What's Next for Uganda's Anti-Homosexuality Bill? (UPDATE)

Nearly 2 million people have signed online petitions urging Uganda's politicians to reject the Anti-Homosexuality Bill. The bill would make all same-sex intimacy punishable by life in prison.
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Scroll to the bottom for an update on the situation.

This week nearly 2 million people from around the world have signed online petitions urging Uganda's politicians to reject the Anti-Homosexuality Bill. The bill, introduced by MP David Bahati in October 2009, would make all same-sex intimacy punishable by life in prison, or by death if participants are HIV positive. Even failing to report a gay person to police within 24 hours would lead to jail or fines. The controversial bill was slated to be discussed on Wednesday but a walkout by female MPs over another bill led to a shortened session due to lack of a quorum. Thus, Wednesday's work will resume on Friday, the last scheduled day of business for the Eighth Parliament. The work of Parliament is important because what they do tomorrow will probably decide the issue. Many petitioners have urged President Museveni to veto the bill. However, under Parliament's Rules of Procedure, the President can refuse to assent to a bill, but this does not end the matter. Parliament may then take up the bill again, pass it and return it to him. Museveni also has the option of returning the bill to Parliament with recommendations but the members are not obliged to include his suggestions. Today, I confirmed with parliamentary spokeswoman Helen Kawesa that the President can return a bill twice but after that the bill becomes law. Given the fact that the Eighth Parliament ends on May 18, it seems unclear to me what would happen if the President refused to assent to the bill or if he returned it to Parliament next week. In any case, the move would be unprecedented since, according Legal and Parliamentary Affairs committee chair Stephen Tashobya, President Museveni has not returned any bills to Parliament during his term. On the current agenda, the Anti-Homosexuality Bill is the last of four bills. Two of the three are controversial in their own right, one relating to HIV policy and the other to law regulating marriage and divorce. The Parliament will convene at 10 a.m. instead of the usual 2 p.m. for a full day's session. The position of the Anti-Homosexuality Bill on the agenda makes it the most vulnerable to the loss of a quorum, or to time running out. Much of the order of business is at the discretion of the Speaker of the House, Edward Ssekandi. However, even the bill does not pass tomorrow, it may still have life. According to spokeswoman Kawesa, members could vote tomorrow to continue all unfinished business to the next Parliament. Another theory I have heard but cannot confirm is that the incoming Speaker could decide to continue bills from the previous Parliament. David Bahati and GLBT activists in Uganda agree about one thing: The bill has wide support in Parliament and is likely to pass if it comes to the floor for second and third readings. As unusual as it may sound to observers outside Uganda, Bahati believes he has compromised as the bill has moved forward. This week Bahati detailed to me and others recommended changes in the bill as suggested by the Legal and Parliamentary Affairs committee. Bahati said they recommend dropping the death penalty and the sections criminalizing "attempted homosexuality" and failure to report a gay person to police. While there may be other suggestions, Bahati emphasized to NPR this morning that the bill addresses "promotion of homosexuality." The bill criminalizes using any "electronic devices," including cell phones, "for purposes of homosexuality or promoting homosexuality." Thus, someone who simply uses a cell phone to arrange a meeting of a friend or a gay advocacy group could be considered guilty of a crime. Let me hasten to add that the committee report is not yet available and we will only know what the changes are if and when the bill passes. Given the time difference, we should know something by early afternoon on the East Coast. In my view, there is no acceptable version of the bill. Even with the changes described by Bahati, the lives of all Ugandans will be more dangerous, given the reach of the bill into their private lives.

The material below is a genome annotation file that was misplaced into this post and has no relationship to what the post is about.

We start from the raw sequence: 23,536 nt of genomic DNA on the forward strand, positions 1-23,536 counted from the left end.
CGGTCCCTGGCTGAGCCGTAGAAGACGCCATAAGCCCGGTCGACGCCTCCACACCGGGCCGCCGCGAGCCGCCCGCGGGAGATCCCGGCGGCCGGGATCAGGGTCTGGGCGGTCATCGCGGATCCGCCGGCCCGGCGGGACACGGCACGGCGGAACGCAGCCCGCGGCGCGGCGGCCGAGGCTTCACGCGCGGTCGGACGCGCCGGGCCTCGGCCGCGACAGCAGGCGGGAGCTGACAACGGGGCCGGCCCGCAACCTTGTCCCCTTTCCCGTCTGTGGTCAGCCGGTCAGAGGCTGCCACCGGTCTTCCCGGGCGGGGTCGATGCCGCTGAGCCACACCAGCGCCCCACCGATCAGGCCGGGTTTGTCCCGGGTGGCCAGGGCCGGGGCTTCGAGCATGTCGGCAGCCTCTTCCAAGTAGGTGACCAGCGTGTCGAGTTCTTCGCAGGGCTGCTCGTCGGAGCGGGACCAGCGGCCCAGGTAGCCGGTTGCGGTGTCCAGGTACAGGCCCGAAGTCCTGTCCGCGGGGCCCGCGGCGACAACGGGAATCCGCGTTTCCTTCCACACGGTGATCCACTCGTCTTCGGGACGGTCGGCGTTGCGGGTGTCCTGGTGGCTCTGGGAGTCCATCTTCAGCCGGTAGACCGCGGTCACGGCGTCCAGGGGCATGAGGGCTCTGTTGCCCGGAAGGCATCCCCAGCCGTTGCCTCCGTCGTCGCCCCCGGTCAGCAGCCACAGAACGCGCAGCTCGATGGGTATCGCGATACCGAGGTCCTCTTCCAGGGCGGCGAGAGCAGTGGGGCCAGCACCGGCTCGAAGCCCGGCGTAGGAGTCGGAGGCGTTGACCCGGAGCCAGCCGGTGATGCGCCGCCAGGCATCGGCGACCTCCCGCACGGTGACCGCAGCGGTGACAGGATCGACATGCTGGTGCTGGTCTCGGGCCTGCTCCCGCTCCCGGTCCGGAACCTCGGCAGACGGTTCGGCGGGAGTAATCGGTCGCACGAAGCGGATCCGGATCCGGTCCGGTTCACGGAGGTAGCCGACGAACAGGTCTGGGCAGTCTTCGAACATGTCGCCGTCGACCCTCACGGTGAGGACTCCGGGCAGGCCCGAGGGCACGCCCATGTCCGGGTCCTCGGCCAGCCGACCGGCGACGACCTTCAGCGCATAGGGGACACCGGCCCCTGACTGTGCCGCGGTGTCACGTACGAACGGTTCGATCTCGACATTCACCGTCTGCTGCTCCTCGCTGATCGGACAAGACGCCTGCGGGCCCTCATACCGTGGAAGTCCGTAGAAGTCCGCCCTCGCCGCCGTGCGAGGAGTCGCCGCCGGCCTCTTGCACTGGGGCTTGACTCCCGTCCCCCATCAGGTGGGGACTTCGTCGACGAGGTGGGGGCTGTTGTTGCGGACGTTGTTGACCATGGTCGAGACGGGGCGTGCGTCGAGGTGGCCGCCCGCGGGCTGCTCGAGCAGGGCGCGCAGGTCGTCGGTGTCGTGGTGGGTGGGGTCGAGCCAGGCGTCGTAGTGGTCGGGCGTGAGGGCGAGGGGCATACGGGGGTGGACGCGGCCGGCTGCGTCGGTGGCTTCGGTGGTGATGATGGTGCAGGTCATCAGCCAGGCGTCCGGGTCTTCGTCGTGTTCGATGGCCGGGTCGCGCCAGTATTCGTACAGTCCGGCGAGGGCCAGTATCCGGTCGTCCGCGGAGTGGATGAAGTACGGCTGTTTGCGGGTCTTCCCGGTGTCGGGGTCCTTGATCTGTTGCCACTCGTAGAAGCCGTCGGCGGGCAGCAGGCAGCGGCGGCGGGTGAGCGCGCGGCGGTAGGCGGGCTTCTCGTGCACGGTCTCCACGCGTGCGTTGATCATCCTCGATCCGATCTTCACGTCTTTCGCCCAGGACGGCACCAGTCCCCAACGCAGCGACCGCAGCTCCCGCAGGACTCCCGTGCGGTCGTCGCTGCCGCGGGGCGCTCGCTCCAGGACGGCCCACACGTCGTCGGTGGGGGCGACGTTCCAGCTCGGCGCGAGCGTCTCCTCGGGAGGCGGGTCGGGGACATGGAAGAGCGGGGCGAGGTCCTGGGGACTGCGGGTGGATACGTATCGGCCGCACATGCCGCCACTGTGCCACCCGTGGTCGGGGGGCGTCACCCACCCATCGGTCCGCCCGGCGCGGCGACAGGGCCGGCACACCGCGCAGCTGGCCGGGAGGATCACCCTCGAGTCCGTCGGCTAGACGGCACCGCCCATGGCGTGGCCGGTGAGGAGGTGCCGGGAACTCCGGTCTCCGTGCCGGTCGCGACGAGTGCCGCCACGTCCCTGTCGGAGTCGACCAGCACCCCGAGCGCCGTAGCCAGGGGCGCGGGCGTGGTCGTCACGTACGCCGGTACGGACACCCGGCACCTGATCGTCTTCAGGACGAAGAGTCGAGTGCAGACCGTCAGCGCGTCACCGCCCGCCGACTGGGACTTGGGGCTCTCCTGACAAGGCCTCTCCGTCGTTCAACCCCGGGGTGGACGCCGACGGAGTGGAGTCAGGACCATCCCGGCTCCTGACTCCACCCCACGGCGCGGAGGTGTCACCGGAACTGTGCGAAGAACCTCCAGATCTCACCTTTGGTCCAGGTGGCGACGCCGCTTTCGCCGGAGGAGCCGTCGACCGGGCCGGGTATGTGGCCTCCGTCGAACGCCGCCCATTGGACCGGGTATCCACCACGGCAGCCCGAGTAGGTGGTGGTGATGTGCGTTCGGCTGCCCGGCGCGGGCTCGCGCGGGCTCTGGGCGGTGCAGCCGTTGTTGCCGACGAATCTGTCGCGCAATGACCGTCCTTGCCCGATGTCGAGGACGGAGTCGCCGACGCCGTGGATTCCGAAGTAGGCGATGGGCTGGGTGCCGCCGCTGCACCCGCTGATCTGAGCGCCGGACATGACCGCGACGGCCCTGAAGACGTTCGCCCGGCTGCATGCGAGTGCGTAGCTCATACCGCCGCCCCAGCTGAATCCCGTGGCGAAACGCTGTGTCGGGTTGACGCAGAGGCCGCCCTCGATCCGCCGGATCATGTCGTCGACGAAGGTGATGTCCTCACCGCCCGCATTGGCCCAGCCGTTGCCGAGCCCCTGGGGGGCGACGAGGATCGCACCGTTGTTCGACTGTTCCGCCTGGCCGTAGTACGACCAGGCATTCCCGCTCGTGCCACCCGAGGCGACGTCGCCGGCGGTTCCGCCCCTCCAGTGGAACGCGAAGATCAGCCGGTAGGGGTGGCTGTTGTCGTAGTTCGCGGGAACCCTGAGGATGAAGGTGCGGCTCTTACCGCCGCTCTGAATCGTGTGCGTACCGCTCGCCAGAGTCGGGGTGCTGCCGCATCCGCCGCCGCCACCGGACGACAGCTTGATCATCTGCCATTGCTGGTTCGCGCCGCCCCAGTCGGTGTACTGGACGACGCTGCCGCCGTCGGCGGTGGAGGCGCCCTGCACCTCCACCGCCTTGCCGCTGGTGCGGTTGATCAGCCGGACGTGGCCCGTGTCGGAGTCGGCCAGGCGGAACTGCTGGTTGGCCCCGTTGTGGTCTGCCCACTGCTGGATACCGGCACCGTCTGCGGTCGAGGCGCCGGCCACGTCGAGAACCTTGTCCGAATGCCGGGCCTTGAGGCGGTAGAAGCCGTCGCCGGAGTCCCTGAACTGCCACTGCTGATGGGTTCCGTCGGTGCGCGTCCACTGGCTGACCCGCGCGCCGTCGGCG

UPDATE: Despite being called to business today by Speaker Edward Ssekandi, Uganda's parliamentary session adjourned sine die without taking any action on pending legislation, including the Anti-Homosexuality Bill. According to parliamentary spokeswoman, Helen Kawesa, Parliament was stalled on a "technicality." She said there is no Cabinet in place since it was dissolved in preparation for the end of the Eighth Parliament, thus the Speaker decided to adjourn the session with no date set for additional business. The effect is that no business will be done on the Anti-Homosexuality Bill. According to Ms. Kawesa, it is very unlikely that the Speaker will call an additional session before May 18, when the old Parliament ends and the new one begins. Ssekandi appeared to confirm Kawesa's assessment by posting a message on Parliament's website, saying "The term of office for Members of Parliament elected to the Eighth Parliament of Uganda has come to an end."

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